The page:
– Have clear and simple company strategy and goals that everyone in the company can understand.

– Focus on no more than three major initiatives at a time across the company and stick with them long enough to see if they will succeed or not.

– Align all resources, people, and attention around those top initiatives. And, stop doing things that aren’t aligned.

– Engage people in bringing their creative ideas forward, but do that in the context of the corporate initiatives and goals.

– Put in a process to follow through on the key initiatives. Set milestones for the initiatives so that you can monitor over time if it is working as planned, needs to be adjusted or needs to be stopped.

Running a company that is constantly coming up with new ideas, has a lot of activity going on in every corner, and is constantly on the move can feel productive. However, the key advice to remember is that there is a huge difference between activity and achievement. Corporate A.D.D. leads to frantic activity and what you really want is high energy execution and achievement … and those two are vastly different.

[SM: Readers may have heard me use the word Brownian Motion in this context …]

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Michael,

I agree with your points and would add the following:

  • Turnover and reorganizations make it almost impossible to rely upon organizational processes to follow through on key initiatives given ever changing tactics and strategies.

  • If the organization does not alter its reward structure, nothing will change. The situation with Corporate ADD is natural given that most companies effectively reward Corporate ADD.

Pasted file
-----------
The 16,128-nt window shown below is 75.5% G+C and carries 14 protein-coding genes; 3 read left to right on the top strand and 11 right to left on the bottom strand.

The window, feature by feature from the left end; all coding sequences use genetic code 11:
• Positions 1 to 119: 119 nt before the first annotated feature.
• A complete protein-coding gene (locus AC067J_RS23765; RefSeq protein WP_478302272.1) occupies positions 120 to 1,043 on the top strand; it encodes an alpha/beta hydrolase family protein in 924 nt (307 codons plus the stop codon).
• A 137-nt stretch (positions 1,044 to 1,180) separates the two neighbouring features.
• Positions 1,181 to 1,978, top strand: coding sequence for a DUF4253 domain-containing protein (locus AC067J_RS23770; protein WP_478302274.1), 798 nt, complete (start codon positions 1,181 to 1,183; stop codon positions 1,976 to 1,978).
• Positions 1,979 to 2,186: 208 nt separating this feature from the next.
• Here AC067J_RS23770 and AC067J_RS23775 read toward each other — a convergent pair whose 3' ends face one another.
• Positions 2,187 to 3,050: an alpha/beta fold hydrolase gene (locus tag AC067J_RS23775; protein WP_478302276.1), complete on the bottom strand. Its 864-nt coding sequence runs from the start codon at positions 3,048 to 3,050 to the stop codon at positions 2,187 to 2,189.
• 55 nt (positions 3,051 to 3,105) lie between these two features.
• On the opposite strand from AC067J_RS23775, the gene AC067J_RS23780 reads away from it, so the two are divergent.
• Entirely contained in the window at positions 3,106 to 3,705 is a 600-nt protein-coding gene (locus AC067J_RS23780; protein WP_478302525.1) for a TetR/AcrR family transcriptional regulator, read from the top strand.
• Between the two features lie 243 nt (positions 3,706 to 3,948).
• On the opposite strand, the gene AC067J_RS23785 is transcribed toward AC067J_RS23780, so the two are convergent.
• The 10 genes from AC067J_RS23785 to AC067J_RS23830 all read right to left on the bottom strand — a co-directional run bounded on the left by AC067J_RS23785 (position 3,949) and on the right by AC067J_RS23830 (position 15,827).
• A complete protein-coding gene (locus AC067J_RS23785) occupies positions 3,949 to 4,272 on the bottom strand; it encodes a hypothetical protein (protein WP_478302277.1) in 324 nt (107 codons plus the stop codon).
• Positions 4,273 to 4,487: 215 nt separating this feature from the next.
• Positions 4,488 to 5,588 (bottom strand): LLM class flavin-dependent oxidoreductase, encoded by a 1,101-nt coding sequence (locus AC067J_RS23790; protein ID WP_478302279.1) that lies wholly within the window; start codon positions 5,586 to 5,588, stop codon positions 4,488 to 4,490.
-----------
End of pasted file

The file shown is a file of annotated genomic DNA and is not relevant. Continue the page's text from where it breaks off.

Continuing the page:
• Meaningful results often take time. It is difficult to hold people accountable if the return period is substantively greater than the duration in a particular position. That is, if people move positions before the consequences of their work are realized, the organization will not know if they are moving the right people until after the fact.

BTW, alignment is an overused term and alignment programs seldom yield results. What companies need is leaders who act in concert with the best interest of the enterprise.

The late Peter Drucker frequently opined that 90%+ of organizational problems are management problems. And Carl Icahn recently said that, “The two big problems facing American corporations are management decision making and organizational accountability.”

John Dohm Saturday, February 16, 2008 at 11:30 AM PT

Fantastic article…

There needs to be a balance between focus on 2-3 initiatives and fostering innovations. Again it depends on the company itself.

A company like 3M will have thousands of ideas brewing in their labs. Thats their DNA..their innovation. It does not make sense for the management to just focus on 2-3 initiatives at a time

But any company losing direction in a big way do need to take a step back and focus on few key issues which will make a difference. Yahoo is a good example. As SM has been harping on in her columns, Yahoo may need to focus on couple of big initiatives and rally the company around that

Balaji Sunday, February 17, 2008 at 6:03 PM PT

John,
Thanks for the additional thoughts. Definitely reward systems and accountability need to be in synch to make follow through and tighter execution work.

Mike Kanazawa Monday, February 18, 2008 at 9:42 AM PT

Balaji,

Great point. You are correct that one pocket of open exploration can be in R&D labs. Although even some of the most well funded companies like IBM and AT&T had to move from completely fundamental and exploratory R&D into more focused applied research aimed at specific outcomes…although still fairly broad in scope.

Mike

Mike Kanazawa Monday, February 18, 2008 at 9:46 AM PT

[…] strengths that Intel had as a unique competitor. They were de-focusing, too dispersed, leading to corporate A.D.D. types of behaviors in launching those initiatives. While they were distracted, AMD came in and […]